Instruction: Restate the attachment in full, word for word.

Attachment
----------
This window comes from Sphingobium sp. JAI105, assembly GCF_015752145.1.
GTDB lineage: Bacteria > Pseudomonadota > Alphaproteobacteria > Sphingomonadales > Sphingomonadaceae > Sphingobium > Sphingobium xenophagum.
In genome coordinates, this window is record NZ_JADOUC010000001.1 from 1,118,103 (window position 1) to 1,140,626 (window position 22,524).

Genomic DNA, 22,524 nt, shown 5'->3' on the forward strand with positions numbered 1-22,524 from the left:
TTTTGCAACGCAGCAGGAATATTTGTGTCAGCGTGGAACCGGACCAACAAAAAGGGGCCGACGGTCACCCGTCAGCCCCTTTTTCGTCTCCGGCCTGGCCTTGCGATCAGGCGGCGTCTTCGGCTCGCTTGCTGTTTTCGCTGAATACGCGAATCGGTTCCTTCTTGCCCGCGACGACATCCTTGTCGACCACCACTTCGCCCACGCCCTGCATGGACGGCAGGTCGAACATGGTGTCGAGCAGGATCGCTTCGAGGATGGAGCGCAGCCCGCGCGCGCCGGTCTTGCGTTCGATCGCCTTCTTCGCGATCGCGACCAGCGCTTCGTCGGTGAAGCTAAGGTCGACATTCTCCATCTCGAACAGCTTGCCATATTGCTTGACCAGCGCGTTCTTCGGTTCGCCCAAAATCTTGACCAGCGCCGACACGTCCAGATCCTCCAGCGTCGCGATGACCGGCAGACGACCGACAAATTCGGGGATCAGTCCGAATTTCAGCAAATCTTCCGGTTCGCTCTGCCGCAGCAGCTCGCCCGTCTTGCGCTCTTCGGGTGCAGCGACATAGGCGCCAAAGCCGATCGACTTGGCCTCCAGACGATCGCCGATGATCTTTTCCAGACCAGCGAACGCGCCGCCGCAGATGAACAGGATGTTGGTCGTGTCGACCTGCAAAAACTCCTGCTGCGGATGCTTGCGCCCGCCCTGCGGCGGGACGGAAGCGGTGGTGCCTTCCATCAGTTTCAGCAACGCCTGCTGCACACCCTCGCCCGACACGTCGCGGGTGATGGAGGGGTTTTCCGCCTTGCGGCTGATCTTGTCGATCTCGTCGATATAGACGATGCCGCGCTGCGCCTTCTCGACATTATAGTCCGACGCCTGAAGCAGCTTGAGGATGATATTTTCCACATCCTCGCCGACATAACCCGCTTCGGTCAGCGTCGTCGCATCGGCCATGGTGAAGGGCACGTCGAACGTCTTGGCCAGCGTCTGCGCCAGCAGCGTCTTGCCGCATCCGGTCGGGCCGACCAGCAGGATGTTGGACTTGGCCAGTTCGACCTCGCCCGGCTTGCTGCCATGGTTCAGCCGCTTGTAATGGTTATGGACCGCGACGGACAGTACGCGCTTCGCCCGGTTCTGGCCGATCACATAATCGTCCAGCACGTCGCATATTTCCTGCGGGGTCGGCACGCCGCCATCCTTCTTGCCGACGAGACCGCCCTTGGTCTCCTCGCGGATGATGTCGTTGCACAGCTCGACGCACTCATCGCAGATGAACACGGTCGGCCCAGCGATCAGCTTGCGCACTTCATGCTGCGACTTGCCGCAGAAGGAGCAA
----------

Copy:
This window comes from Sphingobium sp. JAI105, assembly GCF_015752145.1.
GTDB lineage: Bacteria > Pseudomonadota > Alphaproteobacteria > Sphingomonadales > Sphingomonadaceae > Sphingobium > Sphingobium xenophagum.
In genome coordinates, this window is record NZ_JADOUC010000001.1 from 1,118,103 (window position 1) to 1,140,626 (window position 22,524).

Genomic DNA, 22,524 nt, shown 5'->3' on the forward strand with positions numbered 1-22,524 from the left:
TTTTGCAACGCAGCAGGAATATTTGTGTCAGCGTGGAACCGGACCAACAAAAAGGGGCCGACGGTCACCCGTCAGCCCCTTTTTCGTCTCCGGCCTGGCCTTGCGATCAGGCGGCGTCTTCGGCTCGCTTGCTGTTTTCGCTGAATACGCGAATCGGTTCCTTCTTGCCCGCGACGACATCCTTGTCGACCACCACTTCGCCCACGCCCTGCATGGACGGCAGGTCGAACATGGTGTCGAGCAGGATCGCTTCGAGGATGGAGCGCAGCCCGCGCGCGCCGGTCTTGCGTTCGATCGCCTTCTTCGCGATCGCGACCAGCGCTTCGTCGGTGAAGCTAAGGTCGACATTCTCCATCTCGAACAGCTTGCCATATTGCTTGACCAGCGCGTTCTTCGGTTCGCCCAAAATCTTGACCAGCGCCGACACGTCCAGATCCTCCAGCGTCGCGATGACCGGCAGACGACCGACAAATTCGGGGATCAGTCCGAATTTCAGCAAATCTTCCGGTTCGCTCTGCCGCAGCAGCTCGCCCGTCTTGCGCTCTTCGGGTGCAGCGACATAGGCGCCAAAGCCGATCGACTTGGCCTCCAGACGATCGCCGATGATCTTTTCCAGACCAGCGAACGCGCCGCCGCAGATGAACAGGATGTTGGTCGTGTCGACCTGCAAAAACTCCTGCTGCGGATGCTTGCGCCCGCCCTGCGGCGGGACGGAAGCGGTGGTGCCTTCCATCAGTTTCAGCAACGCCTGCTGCACACCCTCGCCCGACACGTCGCGGGTGATGGAGGGGTTTTCCGCCTTGCGGCTGATCTTGTCGATCTCGTCGATATAGACGATGCCGCGCTGCGCCTTCTCGACATTATAGTCCGACGCCTGAAGCAGCTTGAGGATGATATTTTCCACATCCTCGCCGACATAACCCGCTTCGGTCAGCGTCGTCGCATCGGCCATGGTGAAGGGCACGTCGAACGTCTTGGCCAGCGTCTGCGCCAGCAGCGTCTTGCCGCATCCGGTCGGGCCGACCAGCAGGATGTTGGACTTGGCCAGTTCGACCTCGCCCGGCTTGCTGCCATGGTTCAGCCGCTTGTAATGGTTATGGACCGCGACGGACAGTACGCGCTTCGCCCGGTTCTGGCCGATCACATAATCGTCCAGCACGTCGCATATTTCCTGCGGGGTCGGCACGCCGCCATCCTTCTTGCCGACGAGACCGCCCTTGGTCTCCTCGCGGATGATGTCGTTGCACAGCTCGACGCACTCATCGCAGATGAACACGGTCGGCCCAGCGATCAGCTTGCGCACTTCATGCTGCGACTTGCCGCAGAAGGAGCAA